Thousands across eastern Canada still in the dark

Toronto Hydro employees work to restore power in the Scarborough suburb following an ice storm in...

Toronto Hydro employees work to restore power in the Scarborough suburb following an ice storm in Toronto, December 27, 2013. REUTERS/Mark Blinch

QMI Agency

, Last Updated: 7:50 PM ET

Thousands of residents in parts of eastern Canada shivered through their sixth day without heat or electricity Friday -- and it could be days more before the power is back on.

Frustration mounted for businesses and homes in southern Ontario, Quebec and parts of the Maritimes waiting for their power to be restored almost a week after freezing rain and ice downed trees and power lines.

And the outlook isn't good as hydro crews face more challenges brought on by Mother Nature.

Toronto Hydro said late Friday some 25,000 customers remained without power, and high winds and melting snow expected over the weekend could further hamper efforts or even cause new damage to the system.

"This city cannot treat its people like this," angry resident David Rampersad said Friday.

Rampersad, whose home plunged into freezing temperatures over a four-day period without electricity, went from full hotel to full hotel trying to find a room for his 18-year-old son who was recovering from a bout of viral gastroenteritis.

Meanwhile, Rampersad stayed in his frigid house to care for two dogs, and to help a 90-year-old neighbour who also remained in his home.

While Premier Kathleen Wynne and Toronto Mayor Rob Ford have held media conferences nearby, Rampersad said he's upset that no official of any kind is checking up on people like his elderly neighbour, who lives alone.

"That guy could have died inside that house... He could lie down and freeze to death and we wouldn't even know it," Rampersad said.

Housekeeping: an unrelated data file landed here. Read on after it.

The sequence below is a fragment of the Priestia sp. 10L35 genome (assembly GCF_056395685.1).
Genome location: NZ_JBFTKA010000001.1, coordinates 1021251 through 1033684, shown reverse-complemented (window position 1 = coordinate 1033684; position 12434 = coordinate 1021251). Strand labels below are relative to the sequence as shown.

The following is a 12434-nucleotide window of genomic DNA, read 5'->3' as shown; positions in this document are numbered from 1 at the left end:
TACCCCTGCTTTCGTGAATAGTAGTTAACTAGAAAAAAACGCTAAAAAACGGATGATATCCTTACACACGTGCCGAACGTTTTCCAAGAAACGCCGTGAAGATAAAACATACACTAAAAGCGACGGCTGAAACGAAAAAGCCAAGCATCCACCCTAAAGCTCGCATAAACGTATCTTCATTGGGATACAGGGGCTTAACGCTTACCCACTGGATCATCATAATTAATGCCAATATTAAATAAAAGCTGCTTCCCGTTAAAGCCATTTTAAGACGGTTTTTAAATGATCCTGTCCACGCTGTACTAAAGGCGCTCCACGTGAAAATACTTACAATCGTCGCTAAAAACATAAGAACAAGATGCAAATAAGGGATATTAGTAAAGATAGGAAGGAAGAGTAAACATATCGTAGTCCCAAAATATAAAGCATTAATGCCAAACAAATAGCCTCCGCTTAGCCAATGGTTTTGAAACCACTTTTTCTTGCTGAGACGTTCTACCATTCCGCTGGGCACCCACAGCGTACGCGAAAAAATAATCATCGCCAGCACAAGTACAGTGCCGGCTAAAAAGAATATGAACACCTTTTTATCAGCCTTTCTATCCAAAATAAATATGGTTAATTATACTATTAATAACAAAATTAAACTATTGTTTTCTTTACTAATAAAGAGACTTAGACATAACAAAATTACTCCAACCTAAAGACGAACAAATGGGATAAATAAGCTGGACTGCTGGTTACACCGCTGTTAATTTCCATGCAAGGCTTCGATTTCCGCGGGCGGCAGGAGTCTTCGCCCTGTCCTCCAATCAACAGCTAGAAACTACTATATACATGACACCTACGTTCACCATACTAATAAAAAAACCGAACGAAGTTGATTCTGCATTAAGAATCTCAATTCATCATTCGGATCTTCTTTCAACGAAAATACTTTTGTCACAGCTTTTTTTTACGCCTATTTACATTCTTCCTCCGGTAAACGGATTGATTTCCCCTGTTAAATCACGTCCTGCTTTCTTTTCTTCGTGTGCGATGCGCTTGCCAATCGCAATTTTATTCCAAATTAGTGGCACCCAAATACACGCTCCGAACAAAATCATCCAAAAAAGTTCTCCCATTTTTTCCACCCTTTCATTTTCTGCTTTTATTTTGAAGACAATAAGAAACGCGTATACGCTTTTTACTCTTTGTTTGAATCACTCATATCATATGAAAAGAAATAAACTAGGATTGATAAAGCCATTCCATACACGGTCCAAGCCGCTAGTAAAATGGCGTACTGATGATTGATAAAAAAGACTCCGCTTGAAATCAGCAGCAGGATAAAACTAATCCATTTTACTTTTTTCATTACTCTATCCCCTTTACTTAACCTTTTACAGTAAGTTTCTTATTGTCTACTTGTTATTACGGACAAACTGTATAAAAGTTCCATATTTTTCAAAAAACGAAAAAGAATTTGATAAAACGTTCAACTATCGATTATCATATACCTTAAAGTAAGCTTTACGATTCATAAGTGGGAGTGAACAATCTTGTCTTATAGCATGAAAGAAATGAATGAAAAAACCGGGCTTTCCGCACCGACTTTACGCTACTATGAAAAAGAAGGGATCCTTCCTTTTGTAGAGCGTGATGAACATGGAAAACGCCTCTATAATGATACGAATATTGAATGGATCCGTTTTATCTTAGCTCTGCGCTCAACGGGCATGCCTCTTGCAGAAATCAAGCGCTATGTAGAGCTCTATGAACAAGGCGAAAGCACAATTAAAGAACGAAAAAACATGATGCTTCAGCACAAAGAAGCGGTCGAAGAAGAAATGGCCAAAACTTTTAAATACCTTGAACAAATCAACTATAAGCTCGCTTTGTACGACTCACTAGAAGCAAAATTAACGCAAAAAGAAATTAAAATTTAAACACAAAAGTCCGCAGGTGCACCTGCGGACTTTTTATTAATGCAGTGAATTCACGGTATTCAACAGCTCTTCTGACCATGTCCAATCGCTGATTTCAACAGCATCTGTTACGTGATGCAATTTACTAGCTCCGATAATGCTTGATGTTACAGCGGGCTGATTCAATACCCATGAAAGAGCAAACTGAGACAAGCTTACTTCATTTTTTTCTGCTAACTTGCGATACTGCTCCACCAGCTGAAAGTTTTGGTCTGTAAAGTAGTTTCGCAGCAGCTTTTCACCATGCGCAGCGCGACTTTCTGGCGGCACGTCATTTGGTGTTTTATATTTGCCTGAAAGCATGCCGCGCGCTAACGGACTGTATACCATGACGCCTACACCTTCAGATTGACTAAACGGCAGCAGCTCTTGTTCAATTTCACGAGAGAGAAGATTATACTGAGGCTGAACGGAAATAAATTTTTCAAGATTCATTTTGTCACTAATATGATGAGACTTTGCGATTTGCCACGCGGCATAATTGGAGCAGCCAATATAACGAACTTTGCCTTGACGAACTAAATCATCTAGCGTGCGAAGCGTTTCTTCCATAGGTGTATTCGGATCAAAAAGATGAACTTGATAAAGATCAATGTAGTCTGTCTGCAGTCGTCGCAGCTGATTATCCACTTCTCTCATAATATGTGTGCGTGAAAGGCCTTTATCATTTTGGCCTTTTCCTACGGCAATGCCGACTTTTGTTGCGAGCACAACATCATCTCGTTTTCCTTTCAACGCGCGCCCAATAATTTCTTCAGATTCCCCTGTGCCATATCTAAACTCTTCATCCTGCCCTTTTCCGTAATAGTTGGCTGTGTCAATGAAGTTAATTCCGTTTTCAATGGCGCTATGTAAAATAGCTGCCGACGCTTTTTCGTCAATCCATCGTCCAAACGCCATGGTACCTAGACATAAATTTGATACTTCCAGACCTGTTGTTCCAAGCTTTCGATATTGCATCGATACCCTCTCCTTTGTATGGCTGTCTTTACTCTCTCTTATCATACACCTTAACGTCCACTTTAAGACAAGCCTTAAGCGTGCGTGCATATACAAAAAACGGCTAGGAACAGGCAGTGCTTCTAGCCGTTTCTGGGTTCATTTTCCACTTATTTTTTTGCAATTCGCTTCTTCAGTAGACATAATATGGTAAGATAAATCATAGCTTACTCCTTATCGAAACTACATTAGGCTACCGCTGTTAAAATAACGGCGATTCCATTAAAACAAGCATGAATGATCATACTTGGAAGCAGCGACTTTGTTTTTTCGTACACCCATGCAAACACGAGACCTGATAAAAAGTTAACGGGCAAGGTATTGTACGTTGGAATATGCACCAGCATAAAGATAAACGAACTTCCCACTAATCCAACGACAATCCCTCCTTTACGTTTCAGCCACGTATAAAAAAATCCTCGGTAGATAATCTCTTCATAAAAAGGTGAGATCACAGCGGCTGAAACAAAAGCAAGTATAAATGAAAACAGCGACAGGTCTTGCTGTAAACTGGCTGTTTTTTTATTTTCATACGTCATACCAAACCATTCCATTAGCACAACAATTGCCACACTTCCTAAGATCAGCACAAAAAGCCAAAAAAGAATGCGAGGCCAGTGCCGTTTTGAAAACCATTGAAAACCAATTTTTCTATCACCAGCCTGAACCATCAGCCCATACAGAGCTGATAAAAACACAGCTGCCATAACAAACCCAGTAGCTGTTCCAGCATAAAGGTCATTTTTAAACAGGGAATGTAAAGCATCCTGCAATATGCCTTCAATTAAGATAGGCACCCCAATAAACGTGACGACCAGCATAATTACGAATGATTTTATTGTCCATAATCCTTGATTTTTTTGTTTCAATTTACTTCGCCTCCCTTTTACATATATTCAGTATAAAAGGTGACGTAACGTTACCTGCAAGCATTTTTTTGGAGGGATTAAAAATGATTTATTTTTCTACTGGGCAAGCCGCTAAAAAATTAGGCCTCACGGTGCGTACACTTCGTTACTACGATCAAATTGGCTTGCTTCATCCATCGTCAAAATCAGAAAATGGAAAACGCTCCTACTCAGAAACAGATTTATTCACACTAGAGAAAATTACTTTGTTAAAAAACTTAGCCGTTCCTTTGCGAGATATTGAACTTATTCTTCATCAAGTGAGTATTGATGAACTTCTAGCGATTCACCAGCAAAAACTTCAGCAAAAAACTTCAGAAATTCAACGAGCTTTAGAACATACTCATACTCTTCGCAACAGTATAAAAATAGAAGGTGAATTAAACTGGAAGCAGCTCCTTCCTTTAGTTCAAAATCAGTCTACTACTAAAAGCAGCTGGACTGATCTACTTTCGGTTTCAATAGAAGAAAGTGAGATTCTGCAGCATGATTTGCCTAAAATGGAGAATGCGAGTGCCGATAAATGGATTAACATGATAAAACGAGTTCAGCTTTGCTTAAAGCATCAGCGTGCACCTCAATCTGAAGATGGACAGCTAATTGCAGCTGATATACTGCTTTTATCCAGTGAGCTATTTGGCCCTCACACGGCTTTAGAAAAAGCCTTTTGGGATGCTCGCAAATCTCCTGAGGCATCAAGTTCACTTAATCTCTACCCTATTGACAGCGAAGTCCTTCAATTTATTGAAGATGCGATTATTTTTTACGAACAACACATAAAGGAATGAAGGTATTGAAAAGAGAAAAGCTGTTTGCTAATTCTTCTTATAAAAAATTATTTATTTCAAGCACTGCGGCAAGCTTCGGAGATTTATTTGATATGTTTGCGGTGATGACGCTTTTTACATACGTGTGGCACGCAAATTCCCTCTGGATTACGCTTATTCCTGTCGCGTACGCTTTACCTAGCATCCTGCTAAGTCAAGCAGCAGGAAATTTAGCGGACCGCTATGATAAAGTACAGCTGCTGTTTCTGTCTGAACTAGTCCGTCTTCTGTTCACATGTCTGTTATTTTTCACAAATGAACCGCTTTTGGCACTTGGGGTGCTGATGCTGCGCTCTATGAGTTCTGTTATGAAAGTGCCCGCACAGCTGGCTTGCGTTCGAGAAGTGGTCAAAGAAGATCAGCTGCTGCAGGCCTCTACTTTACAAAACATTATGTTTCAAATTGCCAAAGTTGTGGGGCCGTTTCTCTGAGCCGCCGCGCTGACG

Wynne, like Ford, has been touring the damage.

Wynne does not communicate with Ford, who was stripped of most of his powers by city council, but rather is in constant contract with deputy mayor Norm Kelly.

Kelly found himself in hot water Thursday after returning from an overnight trip to Florida to see family down south. He apologized to Torontonians for leaving the country during the storm crisis but said he did receive official updates and spoke to Wynne over the phone during that time.

Toronto Hydro CEO Anthony Haines promised on Friday that crews will not stop "until the lights are on for everyone."

Restoration won't be much easier in New Brunswick, where late Friday about 13,000 were still dealing with outages just as another winter storm that could bring snow and even more freezing rain targets the province.

Another 2,400 people in Quebec remained without power.

The stormy weather is also being blamed for a fuel shortage around parts of the country, especially in northwestern Ontario, where some companies say it has disrupted the travel of supply trucks -- some coming from parts of the U.S.

While residents without power try to stay warm, authorities continue to warn people not to use generators or barbecues inside. There have been reports of five people killed in Ontario and Quebec from carbon monoxide poisoning and several more have been taken to hospital for treatment.

--With files from Antonella Artuso and Doug Hempstead